“Which test should I take?”
Well, it’s not in the interest of the two national tests to conduct a scientific poll on whether students “do better” on one test or the other, so an agreed silence has been the status quo. Anecdotally, across the thousands of students we’ve seen, I can attest to the fact that 80% of students get nearly the exact same score on both tests, meaning a student who gets a 21 on the ACT gets a 1500 on the SAT (on the 2400 scale). One in five will do significantly better on one of the tests, and in that circumstance, they should absolutely focus on that test. Taking both tests will cost more money to prep for, more time away from studies and normal high school life, and ultimately not matter because schools only make their decision on one test, so pick one and go with it. The best way to find out how you’ll do is to actually take both and measure the scores against each other. Many test prep companies, including ours, offer free practice tests (we offer them every Saturday), so check around and take advantage – then you’ll be prepared.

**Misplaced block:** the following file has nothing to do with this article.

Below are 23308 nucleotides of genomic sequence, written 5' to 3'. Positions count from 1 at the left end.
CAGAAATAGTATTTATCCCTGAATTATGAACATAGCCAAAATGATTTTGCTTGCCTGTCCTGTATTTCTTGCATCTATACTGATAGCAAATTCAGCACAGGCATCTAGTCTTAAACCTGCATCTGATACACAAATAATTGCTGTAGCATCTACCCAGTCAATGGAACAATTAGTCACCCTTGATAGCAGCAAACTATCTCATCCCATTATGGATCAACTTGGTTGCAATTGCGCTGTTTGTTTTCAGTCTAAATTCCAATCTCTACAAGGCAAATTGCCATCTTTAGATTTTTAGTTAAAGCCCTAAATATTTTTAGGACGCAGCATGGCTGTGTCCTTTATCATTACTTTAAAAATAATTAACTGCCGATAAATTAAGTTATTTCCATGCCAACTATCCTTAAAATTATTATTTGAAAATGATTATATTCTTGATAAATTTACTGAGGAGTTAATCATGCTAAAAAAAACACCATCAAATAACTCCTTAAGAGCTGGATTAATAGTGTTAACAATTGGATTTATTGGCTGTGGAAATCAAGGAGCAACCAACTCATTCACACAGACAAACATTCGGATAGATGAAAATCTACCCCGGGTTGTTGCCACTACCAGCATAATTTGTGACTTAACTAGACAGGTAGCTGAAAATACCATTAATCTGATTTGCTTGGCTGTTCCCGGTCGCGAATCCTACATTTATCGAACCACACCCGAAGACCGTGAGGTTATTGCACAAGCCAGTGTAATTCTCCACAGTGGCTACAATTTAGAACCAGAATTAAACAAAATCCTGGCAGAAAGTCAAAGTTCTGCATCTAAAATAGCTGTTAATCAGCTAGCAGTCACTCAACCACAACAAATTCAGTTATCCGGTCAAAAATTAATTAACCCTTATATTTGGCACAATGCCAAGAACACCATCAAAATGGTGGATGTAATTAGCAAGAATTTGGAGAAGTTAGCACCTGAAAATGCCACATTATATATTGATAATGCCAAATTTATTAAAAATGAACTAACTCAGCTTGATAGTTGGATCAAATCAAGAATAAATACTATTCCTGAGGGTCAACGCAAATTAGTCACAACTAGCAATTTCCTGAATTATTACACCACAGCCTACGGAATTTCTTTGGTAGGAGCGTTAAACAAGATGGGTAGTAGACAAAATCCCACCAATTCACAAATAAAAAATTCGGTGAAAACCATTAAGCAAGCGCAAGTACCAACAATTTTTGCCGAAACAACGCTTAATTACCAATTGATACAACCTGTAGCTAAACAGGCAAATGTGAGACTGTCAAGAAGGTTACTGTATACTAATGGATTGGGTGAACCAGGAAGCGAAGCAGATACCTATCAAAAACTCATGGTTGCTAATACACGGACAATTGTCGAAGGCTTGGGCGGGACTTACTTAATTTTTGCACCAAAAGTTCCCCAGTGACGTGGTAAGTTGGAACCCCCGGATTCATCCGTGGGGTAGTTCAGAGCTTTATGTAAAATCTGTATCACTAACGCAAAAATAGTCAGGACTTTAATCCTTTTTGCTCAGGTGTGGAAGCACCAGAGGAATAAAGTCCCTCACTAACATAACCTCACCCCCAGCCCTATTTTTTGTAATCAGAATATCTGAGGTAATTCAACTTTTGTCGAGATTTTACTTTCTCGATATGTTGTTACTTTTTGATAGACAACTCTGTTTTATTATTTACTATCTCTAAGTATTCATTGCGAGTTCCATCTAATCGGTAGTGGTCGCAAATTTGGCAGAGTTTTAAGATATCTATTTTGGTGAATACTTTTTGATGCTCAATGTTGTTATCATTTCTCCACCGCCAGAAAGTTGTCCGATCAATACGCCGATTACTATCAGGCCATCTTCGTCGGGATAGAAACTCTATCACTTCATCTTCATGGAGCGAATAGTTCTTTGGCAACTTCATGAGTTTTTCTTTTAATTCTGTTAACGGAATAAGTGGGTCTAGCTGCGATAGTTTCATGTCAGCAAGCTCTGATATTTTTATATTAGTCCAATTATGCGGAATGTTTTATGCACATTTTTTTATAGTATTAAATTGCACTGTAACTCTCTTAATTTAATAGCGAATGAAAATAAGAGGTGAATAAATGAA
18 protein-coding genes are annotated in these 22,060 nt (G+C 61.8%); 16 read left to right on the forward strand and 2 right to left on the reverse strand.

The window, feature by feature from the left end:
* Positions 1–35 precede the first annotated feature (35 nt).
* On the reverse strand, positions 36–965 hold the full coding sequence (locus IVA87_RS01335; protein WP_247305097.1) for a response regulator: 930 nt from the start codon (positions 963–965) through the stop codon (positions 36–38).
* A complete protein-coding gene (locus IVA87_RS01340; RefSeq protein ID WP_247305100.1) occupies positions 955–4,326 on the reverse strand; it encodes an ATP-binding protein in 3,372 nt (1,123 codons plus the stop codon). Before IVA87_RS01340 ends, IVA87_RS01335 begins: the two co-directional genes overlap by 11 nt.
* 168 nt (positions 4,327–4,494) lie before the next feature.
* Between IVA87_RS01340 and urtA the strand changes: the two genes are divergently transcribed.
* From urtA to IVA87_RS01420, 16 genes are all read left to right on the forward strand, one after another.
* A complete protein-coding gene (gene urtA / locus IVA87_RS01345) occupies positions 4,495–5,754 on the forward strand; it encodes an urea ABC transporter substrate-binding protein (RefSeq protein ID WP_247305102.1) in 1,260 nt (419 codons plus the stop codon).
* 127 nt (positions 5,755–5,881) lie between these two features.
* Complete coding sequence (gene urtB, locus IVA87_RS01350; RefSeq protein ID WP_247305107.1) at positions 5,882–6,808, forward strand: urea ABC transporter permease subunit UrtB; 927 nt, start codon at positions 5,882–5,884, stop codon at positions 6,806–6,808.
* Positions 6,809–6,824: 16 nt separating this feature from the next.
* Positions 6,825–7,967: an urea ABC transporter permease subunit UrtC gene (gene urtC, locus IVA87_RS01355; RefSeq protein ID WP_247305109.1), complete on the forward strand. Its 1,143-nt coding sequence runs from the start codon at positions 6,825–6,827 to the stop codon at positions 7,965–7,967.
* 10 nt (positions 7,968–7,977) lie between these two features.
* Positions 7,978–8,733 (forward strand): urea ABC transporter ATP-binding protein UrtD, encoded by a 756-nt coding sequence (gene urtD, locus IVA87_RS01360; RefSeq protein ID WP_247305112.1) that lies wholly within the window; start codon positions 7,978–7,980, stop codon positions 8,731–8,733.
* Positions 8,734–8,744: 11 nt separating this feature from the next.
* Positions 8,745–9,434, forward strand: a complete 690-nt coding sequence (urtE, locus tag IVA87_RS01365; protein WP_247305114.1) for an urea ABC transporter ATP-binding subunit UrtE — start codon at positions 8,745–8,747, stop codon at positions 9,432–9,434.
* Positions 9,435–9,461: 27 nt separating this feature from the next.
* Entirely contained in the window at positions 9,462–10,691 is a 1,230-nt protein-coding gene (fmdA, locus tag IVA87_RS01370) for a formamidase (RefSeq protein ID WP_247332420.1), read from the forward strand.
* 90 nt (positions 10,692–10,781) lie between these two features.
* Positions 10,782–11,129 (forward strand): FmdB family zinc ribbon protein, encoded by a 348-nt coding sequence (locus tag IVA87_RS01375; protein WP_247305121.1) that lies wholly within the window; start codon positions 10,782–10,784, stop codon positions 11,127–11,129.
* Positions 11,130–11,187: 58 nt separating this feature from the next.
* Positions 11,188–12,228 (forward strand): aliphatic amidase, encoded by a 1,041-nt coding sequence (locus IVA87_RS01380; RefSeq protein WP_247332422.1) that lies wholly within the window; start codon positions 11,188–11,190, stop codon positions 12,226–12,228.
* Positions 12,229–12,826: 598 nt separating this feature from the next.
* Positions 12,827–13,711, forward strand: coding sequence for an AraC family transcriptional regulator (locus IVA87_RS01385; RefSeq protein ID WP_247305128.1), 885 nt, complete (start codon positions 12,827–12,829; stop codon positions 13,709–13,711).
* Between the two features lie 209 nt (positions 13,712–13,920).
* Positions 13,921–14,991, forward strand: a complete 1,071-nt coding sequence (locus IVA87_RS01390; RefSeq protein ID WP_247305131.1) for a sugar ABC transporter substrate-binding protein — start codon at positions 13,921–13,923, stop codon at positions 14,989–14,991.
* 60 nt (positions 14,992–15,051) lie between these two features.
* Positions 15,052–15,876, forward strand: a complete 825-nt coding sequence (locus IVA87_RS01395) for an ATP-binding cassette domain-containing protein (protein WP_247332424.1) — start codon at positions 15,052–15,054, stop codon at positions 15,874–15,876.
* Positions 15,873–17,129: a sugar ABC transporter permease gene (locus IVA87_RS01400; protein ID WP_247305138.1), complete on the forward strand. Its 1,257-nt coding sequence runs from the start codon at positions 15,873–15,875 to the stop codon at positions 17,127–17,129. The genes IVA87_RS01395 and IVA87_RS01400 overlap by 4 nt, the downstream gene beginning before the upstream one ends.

The question is also always asked: “Isn’t the SAT preferred by the coastal schools?” The answer, which comes as a huge shock to most is, “No.” The SAT is the test preferred by high school students on the coast, who comprise the majority of applicants to coastal schools. Hence coastal schools often have more SAT scores on file than ACT scores, but not one admissions counselor I have ever talked to from any Ivy League school has ever expressed an official (or unofficial) preference for the SAT. Simply put, the ACT and the SAT are accepted at all colleges and universities in the United States.